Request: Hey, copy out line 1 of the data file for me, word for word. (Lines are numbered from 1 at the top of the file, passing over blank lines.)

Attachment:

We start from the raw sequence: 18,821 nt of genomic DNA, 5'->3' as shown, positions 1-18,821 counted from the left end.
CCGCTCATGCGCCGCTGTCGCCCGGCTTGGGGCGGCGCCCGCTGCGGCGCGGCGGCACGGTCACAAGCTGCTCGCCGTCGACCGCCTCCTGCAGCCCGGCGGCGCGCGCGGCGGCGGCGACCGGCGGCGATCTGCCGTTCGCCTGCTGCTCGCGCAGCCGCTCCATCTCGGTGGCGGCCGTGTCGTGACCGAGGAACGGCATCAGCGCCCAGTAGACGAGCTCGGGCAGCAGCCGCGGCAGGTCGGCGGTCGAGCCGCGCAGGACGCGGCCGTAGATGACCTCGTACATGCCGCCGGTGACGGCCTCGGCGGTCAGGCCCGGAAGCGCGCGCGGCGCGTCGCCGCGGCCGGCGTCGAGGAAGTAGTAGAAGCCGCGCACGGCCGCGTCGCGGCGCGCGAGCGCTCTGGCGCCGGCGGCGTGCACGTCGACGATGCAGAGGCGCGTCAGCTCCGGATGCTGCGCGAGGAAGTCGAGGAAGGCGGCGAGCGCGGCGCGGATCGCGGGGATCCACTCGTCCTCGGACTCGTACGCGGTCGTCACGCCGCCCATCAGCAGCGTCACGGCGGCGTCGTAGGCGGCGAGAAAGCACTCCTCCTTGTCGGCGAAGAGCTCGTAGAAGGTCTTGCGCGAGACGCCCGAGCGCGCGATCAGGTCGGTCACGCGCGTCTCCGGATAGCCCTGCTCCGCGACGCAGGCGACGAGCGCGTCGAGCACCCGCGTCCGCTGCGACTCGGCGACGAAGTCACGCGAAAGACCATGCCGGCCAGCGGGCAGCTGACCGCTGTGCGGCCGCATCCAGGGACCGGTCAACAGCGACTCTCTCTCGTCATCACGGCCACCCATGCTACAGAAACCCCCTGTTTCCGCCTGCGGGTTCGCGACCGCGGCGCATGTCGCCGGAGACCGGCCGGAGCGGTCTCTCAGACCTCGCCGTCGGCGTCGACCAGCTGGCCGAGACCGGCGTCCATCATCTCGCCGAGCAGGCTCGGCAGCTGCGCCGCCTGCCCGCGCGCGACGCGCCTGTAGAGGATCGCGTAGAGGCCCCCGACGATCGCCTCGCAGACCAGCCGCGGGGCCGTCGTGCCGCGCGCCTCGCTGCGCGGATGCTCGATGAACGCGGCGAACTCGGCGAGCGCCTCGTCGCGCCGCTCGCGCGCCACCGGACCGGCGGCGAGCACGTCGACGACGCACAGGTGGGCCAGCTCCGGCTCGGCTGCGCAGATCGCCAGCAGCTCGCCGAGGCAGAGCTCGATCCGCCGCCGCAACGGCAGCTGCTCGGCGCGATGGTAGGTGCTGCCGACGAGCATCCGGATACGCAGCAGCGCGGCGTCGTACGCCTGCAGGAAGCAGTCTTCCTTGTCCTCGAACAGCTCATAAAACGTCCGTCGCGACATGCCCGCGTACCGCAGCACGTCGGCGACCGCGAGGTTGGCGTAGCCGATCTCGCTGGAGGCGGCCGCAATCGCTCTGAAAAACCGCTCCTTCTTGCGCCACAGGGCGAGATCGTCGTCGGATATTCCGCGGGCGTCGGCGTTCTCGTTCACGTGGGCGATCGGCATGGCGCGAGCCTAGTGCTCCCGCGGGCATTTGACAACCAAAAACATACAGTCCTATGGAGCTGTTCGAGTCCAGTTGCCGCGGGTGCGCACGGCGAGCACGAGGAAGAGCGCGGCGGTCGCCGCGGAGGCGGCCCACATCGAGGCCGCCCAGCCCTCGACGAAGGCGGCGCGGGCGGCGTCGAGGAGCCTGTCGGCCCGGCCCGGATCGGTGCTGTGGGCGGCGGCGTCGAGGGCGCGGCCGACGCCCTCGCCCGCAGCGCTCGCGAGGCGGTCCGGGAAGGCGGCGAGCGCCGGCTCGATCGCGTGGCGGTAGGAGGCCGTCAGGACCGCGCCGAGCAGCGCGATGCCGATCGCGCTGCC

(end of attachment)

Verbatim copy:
We start from the raw sequence: 18,821 nt of genomic DNA, 5'->3' as shown, positions 1-18,821 counted from the left end.